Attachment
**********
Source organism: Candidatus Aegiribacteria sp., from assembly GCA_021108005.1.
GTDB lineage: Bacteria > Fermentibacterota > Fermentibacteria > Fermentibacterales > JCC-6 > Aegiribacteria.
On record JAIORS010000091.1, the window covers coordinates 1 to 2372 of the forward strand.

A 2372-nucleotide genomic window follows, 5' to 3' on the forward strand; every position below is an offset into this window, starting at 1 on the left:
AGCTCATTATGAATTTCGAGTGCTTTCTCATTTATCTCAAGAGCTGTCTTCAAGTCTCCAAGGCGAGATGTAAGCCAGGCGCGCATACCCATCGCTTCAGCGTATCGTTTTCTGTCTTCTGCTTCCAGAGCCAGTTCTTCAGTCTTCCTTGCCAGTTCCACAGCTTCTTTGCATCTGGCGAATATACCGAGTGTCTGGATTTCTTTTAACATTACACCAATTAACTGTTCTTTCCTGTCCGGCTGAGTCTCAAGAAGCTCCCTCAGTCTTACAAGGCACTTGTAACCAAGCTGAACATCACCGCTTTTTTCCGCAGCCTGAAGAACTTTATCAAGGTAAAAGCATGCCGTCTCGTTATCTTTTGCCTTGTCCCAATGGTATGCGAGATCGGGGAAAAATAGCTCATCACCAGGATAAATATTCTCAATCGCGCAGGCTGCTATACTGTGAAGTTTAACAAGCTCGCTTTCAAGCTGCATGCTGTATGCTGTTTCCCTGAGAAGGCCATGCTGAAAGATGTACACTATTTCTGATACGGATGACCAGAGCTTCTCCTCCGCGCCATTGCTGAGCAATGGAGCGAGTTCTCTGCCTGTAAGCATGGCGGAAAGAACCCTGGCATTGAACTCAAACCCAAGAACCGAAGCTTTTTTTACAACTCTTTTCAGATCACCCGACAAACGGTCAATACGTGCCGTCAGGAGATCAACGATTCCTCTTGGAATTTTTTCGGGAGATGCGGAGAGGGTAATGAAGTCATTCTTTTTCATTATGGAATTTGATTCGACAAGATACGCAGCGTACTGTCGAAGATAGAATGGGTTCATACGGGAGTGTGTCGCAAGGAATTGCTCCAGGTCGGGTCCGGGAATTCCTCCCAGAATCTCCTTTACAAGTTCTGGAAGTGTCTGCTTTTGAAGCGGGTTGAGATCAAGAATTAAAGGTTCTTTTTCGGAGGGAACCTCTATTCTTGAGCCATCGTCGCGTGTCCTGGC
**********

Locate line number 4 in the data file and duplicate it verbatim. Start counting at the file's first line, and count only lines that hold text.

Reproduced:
A 2372-nucleotide genomic window follows, 5' to 3' on the forward strand; every position below is an offset into this window, starting at 1 on the left: